Finally, openness reflects a person’s rigidity of beliefs and range of interests. People with high levels of openness are willing to listen to new ideas and to change their own ideas, beliefs, and attitudes in response to new information. They also tend to have broad interests and to be curious, imaginative, and creative. On the other hand, people with low levels of openness tend to be less receptive to new ideas and less willing to change their minds. Further, they tend to have fewer and narrower interests and to be less curious and creative. People with more openness might be expected to be better performers due to their flexibility and the likelihood that they will be better accepted by others in the organization. Openness may also encompass a person’s willingness to accept change; people with high levels of openness may be more receptive to change, whereas people with little openness may resist change.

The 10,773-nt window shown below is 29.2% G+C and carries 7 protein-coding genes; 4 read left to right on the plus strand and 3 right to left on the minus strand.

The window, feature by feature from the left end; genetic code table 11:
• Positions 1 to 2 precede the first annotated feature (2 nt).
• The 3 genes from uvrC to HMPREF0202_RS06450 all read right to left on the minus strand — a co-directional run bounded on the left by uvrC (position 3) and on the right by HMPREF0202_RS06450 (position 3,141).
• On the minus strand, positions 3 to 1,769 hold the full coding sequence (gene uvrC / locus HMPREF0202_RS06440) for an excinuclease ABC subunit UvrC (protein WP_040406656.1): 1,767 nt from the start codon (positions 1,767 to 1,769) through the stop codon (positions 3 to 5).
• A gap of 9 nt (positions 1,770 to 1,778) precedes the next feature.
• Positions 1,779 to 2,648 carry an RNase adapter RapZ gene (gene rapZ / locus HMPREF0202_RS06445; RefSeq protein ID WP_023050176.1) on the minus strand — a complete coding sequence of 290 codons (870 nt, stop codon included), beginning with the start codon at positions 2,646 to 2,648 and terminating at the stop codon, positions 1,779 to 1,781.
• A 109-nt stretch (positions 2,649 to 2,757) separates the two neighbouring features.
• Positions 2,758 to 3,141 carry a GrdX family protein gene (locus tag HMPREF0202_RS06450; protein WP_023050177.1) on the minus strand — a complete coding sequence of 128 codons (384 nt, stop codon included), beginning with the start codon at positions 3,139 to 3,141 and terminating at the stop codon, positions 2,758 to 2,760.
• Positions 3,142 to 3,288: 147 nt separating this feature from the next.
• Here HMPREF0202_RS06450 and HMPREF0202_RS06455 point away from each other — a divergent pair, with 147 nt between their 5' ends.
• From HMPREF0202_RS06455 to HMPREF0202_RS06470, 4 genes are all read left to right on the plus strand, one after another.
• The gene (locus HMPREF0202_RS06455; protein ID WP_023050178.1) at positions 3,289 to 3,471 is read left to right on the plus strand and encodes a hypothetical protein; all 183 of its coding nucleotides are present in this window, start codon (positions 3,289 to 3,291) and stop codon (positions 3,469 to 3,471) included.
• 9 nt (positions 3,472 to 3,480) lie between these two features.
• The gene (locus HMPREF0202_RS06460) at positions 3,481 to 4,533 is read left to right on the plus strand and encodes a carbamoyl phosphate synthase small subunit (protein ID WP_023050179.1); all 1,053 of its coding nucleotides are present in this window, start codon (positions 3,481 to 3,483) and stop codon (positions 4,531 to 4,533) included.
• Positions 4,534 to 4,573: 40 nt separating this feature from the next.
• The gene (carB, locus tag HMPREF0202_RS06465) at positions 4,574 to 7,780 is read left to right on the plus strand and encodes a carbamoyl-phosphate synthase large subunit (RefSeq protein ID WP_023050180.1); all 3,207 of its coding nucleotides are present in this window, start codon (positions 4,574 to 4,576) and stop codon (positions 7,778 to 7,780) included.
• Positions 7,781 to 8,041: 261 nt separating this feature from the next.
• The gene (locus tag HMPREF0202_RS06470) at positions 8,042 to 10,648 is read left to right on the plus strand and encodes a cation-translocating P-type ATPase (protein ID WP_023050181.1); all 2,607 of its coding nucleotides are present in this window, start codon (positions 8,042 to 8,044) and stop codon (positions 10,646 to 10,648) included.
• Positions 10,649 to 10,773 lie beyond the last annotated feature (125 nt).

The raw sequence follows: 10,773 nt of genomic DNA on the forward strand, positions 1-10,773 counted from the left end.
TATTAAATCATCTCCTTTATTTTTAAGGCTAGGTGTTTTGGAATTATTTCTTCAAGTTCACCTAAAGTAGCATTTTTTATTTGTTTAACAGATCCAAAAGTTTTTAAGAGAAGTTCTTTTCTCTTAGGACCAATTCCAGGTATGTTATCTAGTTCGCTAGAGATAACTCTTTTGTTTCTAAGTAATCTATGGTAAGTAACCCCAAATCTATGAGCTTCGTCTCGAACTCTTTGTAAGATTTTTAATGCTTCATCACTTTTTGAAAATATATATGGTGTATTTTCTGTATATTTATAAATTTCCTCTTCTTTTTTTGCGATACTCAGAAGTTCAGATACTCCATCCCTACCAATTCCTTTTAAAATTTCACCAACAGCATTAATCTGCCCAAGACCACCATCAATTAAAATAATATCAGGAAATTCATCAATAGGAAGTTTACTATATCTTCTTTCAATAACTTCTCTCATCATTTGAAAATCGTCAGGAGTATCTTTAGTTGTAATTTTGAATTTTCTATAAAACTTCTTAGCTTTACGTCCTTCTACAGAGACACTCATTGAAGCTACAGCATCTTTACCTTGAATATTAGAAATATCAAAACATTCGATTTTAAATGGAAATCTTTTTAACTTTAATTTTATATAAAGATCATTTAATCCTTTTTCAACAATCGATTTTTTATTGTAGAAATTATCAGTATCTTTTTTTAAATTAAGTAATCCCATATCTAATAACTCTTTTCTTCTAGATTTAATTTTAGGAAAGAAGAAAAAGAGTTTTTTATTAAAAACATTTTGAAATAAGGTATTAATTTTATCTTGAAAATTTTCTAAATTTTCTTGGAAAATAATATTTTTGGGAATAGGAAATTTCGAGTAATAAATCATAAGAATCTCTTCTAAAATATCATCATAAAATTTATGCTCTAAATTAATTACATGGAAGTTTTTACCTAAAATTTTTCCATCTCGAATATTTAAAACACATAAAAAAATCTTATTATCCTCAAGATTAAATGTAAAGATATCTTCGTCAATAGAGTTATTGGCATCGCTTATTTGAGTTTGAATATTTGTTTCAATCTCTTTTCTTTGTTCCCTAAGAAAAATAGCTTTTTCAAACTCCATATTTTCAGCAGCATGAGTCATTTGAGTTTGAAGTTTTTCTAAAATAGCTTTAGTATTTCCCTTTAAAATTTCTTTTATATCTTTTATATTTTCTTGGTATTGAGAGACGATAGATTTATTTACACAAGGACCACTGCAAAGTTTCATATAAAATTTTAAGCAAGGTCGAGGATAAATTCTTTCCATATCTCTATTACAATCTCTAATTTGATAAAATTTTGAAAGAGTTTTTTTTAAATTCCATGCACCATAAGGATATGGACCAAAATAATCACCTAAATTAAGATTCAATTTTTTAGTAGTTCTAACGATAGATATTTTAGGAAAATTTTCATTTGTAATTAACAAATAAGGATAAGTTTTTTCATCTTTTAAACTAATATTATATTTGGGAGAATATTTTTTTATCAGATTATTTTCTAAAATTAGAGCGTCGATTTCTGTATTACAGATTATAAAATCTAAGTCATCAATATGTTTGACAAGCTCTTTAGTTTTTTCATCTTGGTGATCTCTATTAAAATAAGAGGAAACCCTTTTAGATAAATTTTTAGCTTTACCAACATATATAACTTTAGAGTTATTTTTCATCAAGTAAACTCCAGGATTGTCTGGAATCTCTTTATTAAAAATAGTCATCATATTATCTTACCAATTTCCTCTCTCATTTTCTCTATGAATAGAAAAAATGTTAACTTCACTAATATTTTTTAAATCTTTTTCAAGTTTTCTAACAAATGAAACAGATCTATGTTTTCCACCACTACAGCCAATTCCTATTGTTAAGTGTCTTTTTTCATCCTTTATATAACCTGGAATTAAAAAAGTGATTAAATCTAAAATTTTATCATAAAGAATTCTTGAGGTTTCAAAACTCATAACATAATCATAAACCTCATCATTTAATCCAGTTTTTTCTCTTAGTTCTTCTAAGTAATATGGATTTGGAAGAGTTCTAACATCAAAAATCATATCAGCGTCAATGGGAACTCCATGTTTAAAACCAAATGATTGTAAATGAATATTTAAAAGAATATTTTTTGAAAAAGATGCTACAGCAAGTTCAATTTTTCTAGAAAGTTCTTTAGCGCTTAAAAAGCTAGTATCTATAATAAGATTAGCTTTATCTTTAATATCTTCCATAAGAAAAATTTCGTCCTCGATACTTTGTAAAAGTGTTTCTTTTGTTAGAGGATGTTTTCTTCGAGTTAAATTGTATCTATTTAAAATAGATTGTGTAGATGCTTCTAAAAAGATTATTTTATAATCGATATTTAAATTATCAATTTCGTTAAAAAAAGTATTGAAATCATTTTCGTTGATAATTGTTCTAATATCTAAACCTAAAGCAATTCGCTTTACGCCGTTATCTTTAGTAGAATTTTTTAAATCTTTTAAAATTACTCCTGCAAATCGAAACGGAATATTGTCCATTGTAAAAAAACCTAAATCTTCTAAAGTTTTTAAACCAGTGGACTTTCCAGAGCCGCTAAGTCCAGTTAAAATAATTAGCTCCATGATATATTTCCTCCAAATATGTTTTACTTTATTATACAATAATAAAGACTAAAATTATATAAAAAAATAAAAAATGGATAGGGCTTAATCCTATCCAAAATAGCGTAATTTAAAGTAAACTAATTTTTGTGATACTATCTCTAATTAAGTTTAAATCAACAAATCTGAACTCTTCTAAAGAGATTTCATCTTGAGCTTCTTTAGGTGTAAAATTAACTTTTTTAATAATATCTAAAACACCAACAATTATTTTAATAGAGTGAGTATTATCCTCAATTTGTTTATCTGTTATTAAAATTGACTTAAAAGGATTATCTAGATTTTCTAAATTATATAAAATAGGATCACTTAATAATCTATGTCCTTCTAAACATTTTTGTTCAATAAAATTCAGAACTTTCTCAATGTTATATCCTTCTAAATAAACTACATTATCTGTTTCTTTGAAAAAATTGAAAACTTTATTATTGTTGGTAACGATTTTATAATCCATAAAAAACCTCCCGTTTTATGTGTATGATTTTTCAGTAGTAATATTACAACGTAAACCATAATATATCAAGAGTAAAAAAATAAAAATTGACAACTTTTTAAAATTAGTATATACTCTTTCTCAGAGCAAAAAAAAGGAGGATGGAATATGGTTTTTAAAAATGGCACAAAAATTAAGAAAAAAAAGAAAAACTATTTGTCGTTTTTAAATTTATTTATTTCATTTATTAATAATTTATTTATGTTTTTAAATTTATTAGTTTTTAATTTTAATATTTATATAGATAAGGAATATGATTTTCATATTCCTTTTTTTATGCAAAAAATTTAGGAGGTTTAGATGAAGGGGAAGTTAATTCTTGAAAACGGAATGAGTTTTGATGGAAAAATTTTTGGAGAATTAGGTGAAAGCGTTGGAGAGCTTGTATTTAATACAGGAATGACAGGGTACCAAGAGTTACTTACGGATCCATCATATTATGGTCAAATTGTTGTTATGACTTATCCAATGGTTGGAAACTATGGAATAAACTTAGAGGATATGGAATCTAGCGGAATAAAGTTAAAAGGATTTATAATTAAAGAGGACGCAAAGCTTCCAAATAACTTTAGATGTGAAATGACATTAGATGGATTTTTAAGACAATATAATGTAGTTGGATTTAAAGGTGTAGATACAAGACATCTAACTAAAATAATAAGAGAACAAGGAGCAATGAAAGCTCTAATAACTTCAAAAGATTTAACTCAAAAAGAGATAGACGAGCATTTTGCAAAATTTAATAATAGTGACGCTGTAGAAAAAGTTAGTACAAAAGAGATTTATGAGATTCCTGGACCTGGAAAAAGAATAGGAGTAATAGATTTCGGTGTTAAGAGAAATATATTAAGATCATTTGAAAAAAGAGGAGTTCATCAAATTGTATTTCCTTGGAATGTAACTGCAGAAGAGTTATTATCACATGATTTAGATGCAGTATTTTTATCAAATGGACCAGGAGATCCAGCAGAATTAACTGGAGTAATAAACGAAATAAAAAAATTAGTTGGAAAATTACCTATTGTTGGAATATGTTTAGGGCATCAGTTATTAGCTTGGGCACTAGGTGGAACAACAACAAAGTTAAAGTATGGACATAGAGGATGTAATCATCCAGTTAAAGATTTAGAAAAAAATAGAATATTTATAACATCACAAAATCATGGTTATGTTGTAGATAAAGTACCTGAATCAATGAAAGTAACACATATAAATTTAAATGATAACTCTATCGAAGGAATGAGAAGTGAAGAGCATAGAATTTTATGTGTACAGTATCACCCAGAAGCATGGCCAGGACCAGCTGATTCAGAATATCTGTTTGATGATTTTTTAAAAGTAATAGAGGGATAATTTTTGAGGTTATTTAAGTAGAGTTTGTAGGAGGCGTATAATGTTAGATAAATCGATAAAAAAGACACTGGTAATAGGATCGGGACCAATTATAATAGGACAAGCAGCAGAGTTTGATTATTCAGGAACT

The Big Five framework continues to attract the attention of both researchers and managers. The potential value of this framework is that it encompasses an integrated set of traits that appear to be valid predictors of certain behaviors in certain situations. Thus, managers who can both understand the framework and assess these traits in their employees are in a good position to understand how and why they behave as they do. On the other hand, managers must be careful to not overestimate their ability to assess the Big Five traits in others. Even assessment using the most rigorous and valid measures is likely to be somewhat imprecise. There are also times when using more specific personality traits to predict outcomes such as turnover or performance are more useful than the more general Big Five traits because the more specific trait more directly influences the intended outcome. For example, if you are trying to hire a strong team player for a diverse creative team, individual differences including a preference for teamwork and other group orientation (a preference for working with diverse others) may outperform any of the Big Five traits in predicting performance. Another limitation of the Big Five framework is that it is primarily based on research conducted in the United States. Thus, generalizing it to other cultures presents unanswered questions. Even within the United States, a variety of other factors and traits are also likely to affect behavior in organizations.